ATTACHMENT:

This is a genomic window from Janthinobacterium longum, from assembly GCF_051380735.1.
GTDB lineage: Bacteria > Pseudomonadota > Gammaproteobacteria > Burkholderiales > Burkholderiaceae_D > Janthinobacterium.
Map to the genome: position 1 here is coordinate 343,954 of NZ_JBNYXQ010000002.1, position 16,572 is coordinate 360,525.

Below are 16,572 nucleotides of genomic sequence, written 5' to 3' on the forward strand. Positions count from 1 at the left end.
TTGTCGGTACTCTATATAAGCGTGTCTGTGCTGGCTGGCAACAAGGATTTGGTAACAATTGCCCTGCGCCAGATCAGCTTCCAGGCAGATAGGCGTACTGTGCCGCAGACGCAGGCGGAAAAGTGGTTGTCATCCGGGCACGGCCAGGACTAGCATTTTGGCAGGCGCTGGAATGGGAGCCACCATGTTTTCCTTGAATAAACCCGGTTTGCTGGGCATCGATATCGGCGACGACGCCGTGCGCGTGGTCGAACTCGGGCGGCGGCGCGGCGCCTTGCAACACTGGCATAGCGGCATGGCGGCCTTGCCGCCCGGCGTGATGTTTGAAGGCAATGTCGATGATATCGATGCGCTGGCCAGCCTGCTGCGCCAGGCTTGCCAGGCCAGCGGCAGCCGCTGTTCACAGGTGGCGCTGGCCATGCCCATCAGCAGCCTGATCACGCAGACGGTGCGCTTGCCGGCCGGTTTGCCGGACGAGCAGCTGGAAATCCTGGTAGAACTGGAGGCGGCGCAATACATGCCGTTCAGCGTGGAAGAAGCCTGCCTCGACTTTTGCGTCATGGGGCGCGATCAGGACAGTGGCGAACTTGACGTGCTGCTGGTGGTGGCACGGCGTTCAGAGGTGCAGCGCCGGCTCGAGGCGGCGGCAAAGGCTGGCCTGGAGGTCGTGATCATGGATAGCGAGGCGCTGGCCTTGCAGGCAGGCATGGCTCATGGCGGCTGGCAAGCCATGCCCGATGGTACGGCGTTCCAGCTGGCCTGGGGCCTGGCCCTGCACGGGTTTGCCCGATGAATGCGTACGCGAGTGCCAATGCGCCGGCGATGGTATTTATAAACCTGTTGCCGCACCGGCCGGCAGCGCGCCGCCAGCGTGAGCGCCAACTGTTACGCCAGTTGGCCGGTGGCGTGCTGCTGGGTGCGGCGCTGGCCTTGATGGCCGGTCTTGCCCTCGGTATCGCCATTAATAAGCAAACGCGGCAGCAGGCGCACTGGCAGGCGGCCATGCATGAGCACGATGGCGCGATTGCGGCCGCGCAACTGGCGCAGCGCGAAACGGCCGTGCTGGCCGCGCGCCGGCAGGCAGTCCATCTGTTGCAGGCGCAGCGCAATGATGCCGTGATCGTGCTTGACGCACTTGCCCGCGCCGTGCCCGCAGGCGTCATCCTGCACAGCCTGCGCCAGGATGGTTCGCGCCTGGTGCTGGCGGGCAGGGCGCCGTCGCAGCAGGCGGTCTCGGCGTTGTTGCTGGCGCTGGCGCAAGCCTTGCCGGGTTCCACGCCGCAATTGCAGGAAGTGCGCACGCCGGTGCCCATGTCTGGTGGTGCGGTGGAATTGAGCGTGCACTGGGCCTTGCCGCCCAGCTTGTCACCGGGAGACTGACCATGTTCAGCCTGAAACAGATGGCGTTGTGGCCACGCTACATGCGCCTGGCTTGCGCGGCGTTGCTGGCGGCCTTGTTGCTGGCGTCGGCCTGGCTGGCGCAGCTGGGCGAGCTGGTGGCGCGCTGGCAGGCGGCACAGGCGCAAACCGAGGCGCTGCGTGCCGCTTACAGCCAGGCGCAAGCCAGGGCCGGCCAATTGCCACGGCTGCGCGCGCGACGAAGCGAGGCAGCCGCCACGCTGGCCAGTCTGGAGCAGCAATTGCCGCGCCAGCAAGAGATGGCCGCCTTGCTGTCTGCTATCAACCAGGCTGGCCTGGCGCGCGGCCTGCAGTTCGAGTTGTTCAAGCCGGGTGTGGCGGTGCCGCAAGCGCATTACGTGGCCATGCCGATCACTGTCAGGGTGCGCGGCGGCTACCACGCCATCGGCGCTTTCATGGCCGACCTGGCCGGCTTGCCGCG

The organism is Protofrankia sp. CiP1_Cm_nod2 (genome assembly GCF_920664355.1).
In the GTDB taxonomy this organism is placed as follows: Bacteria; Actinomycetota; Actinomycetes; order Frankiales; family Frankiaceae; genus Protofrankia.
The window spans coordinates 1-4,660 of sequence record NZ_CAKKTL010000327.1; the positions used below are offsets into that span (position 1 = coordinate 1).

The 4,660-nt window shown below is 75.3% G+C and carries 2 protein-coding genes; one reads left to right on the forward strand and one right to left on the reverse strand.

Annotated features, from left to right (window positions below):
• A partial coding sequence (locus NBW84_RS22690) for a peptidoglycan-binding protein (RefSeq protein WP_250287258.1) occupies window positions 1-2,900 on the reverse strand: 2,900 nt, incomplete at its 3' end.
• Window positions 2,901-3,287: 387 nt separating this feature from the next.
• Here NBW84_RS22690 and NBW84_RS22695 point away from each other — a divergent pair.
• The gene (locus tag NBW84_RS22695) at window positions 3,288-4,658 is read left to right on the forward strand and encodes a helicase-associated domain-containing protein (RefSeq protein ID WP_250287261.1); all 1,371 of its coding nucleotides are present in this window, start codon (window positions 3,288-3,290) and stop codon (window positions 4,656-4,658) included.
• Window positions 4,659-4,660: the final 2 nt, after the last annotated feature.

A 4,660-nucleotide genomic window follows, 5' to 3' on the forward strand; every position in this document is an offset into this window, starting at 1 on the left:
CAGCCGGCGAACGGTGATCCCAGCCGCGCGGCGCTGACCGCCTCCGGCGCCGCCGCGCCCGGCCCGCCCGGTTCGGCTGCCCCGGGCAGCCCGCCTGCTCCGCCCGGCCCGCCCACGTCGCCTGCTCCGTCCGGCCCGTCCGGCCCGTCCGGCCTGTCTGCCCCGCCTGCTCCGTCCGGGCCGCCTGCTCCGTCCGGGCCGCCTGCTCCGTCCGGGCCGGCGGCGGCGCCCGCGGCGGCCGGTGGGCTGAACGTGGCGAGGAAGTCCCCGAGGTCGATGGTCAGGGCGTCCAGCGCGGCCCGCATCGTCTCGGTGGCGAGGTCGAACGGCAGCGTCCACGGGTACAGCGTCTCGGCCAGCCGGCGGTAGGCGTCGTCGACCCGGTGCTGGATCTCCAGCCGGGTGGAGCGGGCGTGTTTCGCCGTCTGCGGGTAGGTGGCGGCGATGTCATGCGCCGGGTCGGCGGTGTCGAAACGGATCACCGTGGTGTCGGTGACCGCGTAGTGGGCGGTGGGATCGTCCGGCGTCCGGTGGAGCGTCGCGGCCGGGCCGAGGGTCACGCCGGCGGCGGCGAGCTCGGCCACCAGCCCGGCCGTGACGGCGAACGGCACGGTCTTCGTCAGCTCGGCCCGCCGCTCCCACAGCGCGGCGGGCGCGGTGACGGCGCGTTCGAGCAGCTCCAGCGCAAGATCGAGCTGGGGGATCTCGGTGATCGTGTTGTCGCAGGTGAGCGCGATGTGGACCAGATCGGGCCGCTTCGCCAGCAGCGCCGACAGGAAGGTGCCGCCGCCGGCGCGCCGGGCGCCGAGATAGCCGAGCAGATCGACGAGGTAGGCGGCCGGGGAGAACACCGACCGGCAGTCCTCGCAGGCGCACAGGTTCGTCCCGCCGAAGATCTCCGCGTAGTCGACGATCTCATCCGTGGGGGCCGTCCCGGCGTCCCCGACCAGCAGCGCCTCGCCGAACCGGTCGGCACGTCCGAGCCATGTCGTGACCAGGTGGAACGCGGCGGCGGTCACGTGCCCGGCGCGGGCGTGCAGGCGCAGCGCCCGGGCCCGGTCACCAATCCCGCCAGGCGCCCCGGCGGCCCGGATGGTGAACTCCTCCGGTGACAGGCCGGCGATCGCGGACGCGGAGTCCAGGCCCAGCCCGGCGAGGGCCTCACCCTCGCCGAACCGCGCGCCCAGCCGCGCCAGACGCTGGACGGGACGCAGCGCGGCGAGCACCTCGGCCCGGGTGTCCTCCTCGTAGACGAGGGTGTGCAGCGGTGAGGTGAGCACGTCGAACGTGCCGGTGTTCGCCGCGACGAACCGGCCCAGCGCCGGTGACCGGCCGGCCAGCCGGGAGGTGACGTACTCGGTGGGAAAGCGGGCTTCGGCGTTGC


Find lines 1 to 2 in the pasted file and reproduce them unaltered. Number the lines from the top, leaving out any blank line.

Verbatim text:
This is a genomic window from Janthinobacterium longum, from assembly GCF_051380735.1.
GTDB lineage: Bacteria > Pseudomonadota > Gammaproteobacteria > Burkholderiales > Burkholderiaceae_D > Janthinobacterium.